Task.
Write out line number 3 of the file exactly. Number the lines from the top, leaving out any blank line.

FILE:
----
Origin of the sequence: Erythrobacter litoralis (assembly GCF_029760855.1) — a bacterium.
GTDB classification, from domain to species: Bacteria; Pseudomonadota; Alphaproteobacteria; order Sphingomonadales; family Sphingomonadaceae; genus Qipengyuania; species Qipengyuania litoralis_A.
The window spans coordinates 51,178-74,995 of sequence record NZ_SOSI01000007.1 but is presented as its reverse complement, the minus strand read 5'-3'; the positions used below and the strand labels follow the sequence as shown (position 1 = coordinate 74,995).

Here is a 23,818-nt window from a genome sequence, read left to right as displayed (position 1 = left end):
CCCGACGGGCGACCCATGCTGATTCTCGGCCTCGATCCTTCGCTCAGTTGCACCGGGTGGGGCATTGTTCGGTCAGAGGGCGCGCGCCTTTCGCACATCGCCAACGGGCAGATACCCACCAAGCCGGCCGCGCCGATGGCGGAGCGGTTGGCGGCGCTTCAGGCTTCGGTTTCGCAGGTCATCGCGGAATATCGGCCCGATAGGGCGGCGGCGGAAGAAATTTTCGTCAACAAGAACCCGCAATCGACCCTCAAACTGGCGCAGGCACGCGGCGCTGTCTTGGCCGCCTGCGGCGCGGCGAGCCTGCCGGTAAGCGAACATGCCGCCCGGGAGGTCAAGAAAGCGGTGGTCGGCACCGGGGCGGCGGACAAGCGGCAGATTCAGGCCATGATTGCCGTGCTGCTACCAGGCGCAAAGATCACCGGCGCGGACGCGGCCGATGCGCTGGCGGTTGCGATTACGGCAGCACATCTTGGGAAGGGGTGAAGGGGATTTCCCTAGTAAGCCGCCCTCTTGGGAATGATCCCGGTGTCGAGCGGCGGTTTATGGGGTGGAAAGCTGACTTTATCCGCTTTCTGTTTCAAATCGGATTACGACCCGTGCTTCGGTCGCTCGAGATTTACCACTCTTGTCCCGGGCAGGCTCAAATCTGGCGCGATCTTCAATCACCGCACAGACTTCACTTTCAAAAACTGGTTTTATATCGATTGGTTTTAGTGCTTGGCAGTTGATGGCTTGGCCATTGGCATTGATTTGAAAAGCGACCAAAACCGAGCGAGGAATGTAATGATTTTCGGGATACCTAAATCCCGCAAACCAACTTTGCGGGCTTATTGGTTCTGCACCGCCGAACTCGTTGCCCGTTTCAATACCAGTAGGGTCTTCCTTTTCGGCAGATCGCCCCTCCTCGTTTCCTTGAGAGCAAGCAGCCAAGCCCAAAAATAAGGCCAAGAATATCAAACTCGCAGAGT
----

The window spans coordinates 51,178-74,995 of sequence record NZ_SOSI01000007.1 but is presented as its reverse complement, the minus strand read 5'-3'; the positions used below and the strand labels follow the sequence as shown (position 1 = coordinate 74,995).